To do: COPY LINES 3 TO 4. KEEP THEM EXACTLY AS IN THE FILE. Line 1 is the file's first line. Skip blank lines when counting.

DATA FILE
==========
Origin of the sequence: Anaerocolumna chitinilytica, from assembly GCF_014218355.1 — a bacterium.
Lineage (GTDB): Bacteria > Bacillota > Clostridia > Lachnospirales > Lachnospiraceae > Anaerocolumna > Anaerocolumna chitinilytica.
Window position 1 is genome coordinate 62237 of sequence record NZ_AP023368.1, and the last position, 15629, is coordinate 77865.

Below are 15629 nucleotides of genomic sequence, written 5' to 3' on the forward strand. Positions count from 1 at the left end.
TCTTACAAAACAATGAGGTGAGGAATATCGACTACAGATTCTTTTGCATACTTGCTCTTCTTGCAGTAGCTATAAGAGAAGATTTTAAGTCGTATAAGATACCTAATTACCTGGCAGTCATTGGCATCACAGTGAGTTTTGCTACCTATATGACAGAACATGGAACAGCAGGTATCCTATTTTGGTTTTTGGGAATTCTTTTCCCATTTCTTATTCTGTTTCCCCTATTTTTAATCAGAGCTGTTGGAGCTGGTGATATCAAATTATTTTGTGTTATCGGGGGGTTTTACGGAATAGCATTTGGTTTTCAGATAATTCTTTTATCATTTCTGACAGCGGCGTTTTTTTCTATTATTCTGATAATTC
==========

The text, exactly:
Window position 1 is genome coordinate 62237 of sequence record NZ_AP023368.1, and the last position, 15629, is coordinate 77865.

Below are 15629 nucleotides of genomic sequence, written 5' to 3' on the forward strand. Positions count from 1 at the left end.